According to a study published in the Harm Reduction Journal, a growing number of Canadian consumers have transitioned to the legal cannabis market over the country’s first three years of cannabis legalization, with legal sourcing highest for drinks and oils and lowest for solid concentrates and hash.
One goal of the Canadian Cannabis Act was transitioning customers to the legal market, essential to ensure other aims of protecting public health as regulations initiated product standards, labeling, and age-verification checks.
Investigators from the University of Waterloo School of Public Health surveyed more than 15,000 Canadian cannabis consumers about where they obtain their products, evaluating data from years 2019 to 2021. The data covers the majority of Canada’s first three years of cannabis legalization, as licensing for retail sales first began in October 2018.
Steady Shift Since Legal Launch
According to a 2021 study published in the International Journal of Drug Policy, legal recreational products’ share of Canada’s overall cannabis consumption started at 7.8% in October 2018 and grew to 23.7% by September 2019, with a hefty variance depending on the province. During that first year, only dried flower and some cannabis oils were available for legal purchase, and other products like edibles, topicals, and extracts were made available at retail locations starting in December 2019.
“After the expansion of legal sales to include non-flower products, it is important to examine whether consumers are using the legal market to source all their edibles, topicals, and extracts, as well as dried flower,” the authors state.
Data from the International Cannabis Policy Study were collected via self-completed web-based surveys in September-October 2019, 2020, and 2021 from respondents aged 15 to 65. Respondents were asked, “Overall, about what percentage (%) of the [products] that you used in the past 12 months came from LEGAL/AUTHORIZED sources?” They were able to enter a numerical value between 0 and 100, with responses categorized into “All” (100%), “Some” (1-99%) and “None” (0%).
All products saw a year-over-year increase for respondents reporting “all” their products were sourced legally, with solid concentrates, hash, and dried flower ranking the lowest and oral oil capsules, oral oil drops, and drinks as most likely to be sourced legally. As of 2021, 54.3% of dried flower purchases were from legal retail locations.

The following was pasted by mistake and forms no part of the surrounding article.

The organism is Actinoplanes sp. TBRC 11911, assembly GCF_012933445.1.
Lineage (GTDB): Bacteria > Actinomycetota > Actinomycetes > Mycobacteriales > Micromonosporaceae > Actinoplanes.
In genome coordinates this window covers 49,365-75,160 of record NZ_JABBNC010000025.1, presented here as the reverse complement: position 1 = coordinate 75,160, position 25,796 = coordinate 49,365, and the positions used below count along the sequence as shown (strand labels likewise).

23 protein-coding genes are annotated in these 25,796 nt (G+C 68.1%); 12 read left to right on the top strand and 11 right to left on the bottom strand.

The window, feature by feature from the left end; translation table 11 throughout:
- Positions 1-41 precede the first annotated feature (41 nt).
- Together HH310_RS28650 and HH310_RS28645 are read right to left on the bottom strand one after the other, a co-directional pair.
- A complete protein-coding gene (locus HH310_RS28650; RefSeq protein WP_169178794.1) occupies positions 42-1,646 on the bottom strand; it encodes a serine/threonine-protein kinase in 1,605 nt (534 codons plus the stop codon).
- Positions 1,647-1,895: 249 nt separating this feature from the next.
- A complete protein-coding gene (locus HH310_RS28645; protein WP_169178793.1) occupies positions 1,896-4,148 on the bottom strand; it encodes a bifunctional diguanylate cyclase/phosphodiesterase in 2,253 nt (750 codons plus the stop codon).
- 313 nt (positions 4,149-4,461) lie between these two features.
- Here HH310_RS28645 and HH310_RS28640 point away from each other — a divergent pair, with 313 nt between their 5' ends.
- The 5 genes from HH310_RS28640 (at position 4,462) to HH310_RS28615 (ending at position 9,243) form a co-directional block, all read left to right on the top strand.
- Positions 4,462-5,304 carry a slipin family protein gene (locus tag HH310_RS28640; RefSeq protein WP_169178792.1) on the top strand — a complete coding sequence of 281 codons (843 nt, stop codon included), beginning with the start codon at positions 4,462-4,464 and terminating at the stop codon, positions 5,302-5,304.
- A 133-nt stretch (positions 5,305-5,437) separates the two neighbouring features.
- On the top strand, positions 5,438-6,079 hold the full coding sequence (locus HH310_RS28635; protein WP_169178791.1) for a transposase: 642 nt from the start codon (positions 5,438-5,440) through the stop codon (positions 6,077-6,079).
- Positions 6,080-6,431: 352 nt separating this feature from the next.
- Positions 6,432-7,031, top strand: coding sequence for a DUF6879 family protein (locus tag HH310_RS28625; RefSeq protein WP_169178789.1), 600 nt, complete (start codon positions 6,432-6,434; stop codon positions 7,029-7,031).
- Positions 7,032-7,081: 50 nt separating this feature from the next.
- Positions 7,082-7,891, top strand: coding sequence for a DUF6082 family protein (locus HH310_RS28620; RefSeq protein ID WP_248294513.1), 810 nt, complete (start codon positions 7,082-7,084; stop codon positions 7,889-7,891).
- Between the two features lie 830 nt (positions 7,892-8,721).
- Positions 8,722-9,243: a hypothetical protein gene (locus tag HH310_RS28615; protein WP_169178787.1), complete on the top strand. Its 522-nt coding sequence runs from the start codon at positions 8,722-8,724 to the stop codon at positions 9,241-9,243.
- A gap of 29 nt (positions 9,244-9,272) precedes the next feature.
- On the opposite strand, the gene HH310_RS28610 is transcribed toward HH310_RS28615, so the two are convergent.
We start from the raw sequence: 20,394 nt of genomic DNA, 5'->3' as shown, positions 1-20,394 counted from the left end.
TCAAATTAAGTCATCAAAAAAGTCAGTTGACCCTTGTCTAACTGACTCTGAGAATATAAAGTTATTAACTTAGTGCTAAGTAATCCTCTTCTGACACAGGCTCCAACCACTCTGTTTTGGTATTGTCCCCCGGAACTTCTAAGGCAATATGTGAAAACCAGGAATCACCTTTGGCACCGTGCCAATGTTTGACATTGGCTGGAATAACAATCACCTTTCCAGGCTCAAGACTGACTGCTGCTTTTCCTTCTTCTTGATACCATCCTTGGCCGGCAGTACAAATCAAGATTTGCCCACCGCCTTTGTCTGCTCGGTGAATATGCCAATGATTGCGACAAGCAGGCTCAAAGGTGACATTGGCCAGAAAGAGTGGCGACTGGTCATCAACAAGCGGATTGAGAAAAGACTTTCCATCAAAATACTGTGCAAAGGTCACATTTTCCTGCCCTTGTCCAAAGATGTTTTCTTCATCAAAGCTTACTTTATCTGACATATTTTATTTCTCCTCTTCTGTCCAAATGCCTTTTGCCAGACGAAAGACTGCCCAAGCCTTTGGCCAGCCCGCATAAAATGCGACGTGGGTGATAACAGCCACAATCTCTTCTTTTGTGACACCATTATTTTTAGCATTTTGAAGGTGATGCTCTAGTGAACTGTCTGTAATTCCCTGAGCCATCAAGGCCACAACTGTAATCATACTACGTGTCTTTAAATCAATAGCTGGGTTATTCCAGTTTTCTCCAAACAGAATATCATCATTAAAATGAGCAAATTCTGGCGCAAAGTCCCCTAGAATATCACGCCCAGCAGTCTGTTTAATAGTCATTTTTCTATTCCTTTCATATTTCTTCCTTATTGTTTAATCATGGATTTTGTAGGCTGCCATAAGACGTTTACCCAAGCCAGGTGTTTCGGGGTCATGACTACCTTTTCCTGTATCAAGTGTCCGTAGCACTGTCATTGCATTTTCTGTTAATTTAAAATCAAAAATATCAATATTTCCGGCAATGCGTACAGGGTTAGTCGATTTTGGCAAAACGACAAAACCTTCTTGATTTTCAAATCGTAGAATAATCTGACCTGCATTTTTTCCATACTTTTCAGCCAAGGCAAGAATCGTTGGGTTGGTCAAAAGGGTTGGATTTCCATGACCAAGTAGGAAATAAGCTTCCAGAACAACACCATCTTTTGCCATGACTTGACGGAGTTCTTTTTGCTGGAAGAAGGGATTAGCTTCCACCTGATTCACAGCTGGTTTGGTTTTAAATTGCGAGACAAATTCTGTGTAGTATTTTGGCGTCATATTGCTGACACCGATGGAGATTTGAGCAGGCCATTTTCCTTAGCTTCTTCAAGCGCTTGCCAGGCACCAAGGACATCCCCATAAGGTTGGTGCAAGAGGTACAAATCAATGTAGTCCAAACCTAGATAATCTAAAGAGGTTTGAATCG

Variables Contributing to Canadian Market Sourcing
The study also looked at consumers’ frequency of use, finding that frequent consumers had higher odds of sourcing “some” of their products from the legal market versus occasional consumers. This was counter to the researchers’ hypothesis, believing that frequent consumers would be less likely to source legally due to “poorer perceptions of legal cannabis.”
The authors cite the variance in legal sourcing depending on product, with about half of solid concentrate consumers purchasing “all” products legally to 82% of cannabis drink consumers. The high rates of legal sourcing for drinks may be because they are newer products that are less accessible in illegal markets.
They add that products typically perceived as “medical products,” like oral oils and capsules, similarly saw more consumers purchasing “all” products legally. They also point to consumers of “medical” products potentially holding a higher priority for legal products where quality is regulated, tested, and standardized to guarantee a better, more consistent dose.
Examining provincial differences, the authors cite that all provinces were more likely to source “all” their edibles legally than those in Québec, citing that it is the only province that restricts edible products that may appeal to youth, removing some of the most popular edible formats like candy and chocolate.
Conversely, dried flower consumers in Québec were more likely to purchase “all” their dried flower legally over British Columbia and Ontario, citing Québec as boasting some of the lowest dried flower prices since legalization, potentially making it more desirable than purchasing illegal dried flower compared to other provinces.
The Need for Further Monitoring
“Legal sourcing of cannabis was greater in 2021 than 2020 for all ten cannabis products [surveyed]. In 2021, the percentage of consumers sourcing all their products legally in the past 12 months ranged from 49 percent of solid concentrate consumers in 2021 to 82 percent of cannabis drink consumers,” investigators reported.
Investigators pointed to the need for future studies to continue to examine cannabis product sourcing in Canada over time, along with exploring other ways to displace the illegal market for all cannabis products “without also promoting the use of high-potency cannabis products.”
They also called for further research to examine how product consumption varies across provinces and whether these habits occur in response to price and availability from legal sources.